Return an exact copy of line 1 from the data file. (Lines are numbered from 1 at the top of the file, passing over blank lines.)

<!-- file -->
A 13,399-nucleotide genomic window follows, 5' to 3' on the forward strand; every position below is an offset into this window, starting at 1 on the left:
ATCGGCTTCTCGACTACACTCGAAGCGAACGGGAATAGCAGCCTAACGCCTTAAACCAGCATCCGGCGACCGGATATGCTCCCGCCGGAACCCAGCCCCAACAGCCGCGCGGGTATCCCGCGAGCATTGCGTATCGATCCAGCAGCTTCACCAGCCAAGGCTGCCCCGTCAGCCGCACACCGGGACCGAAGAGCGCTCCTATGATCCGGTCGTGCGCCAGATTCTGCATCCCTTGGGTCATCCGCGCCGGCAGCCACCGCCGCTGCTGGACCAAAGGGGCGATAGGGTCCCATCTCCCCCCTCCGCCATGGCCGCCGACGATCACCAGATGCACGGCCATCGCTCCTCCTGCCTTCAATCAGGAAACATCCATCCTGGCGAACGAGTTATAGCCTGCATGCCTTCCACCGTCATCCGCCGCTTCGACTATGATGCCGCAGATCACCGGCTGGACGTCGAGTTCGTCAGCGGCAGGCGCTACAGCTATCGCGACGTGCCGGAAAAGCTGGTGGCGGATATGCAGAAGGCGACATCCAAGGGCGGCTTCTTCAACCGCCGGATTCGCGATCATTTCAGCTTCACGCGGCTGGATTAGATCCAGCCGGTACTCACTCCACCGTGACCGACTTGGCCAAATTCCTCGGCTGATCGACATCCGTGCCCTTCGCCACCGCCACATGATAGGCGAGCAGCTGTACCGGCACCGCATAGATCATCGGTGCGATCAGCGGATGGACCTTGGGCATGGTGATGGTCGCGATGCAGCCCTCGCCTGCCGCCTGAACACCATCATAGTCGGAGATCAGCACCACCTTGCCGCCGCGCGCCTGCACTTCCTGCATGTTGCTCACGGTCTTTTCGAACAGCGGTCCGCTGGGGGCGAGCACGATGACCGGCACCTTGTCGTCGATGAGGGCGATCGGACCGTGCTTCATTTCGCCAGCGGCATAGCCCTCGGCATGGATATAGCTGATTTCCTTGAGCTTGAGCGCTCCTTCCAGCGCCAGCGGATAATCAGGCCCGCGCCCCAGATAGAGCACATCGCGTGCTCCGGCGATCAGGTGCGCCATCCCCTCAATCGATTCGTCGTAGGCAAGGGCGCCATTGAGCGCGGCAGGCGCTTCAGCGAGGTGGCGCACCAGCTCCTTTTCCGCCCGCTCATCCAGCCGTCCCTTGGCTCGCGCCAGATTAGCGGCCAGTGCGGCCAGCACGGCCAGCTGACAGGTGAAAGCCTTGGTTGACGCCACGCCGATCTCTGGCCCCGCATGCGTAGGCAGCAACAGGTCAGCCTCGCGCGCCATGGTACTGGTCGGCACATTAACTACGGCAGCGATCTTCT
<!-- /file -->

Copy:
A 13,399-nucleotide genomic window follows, 5' to 3' on the forward strand; every position below is an offset into this window, starting at 1 on the left: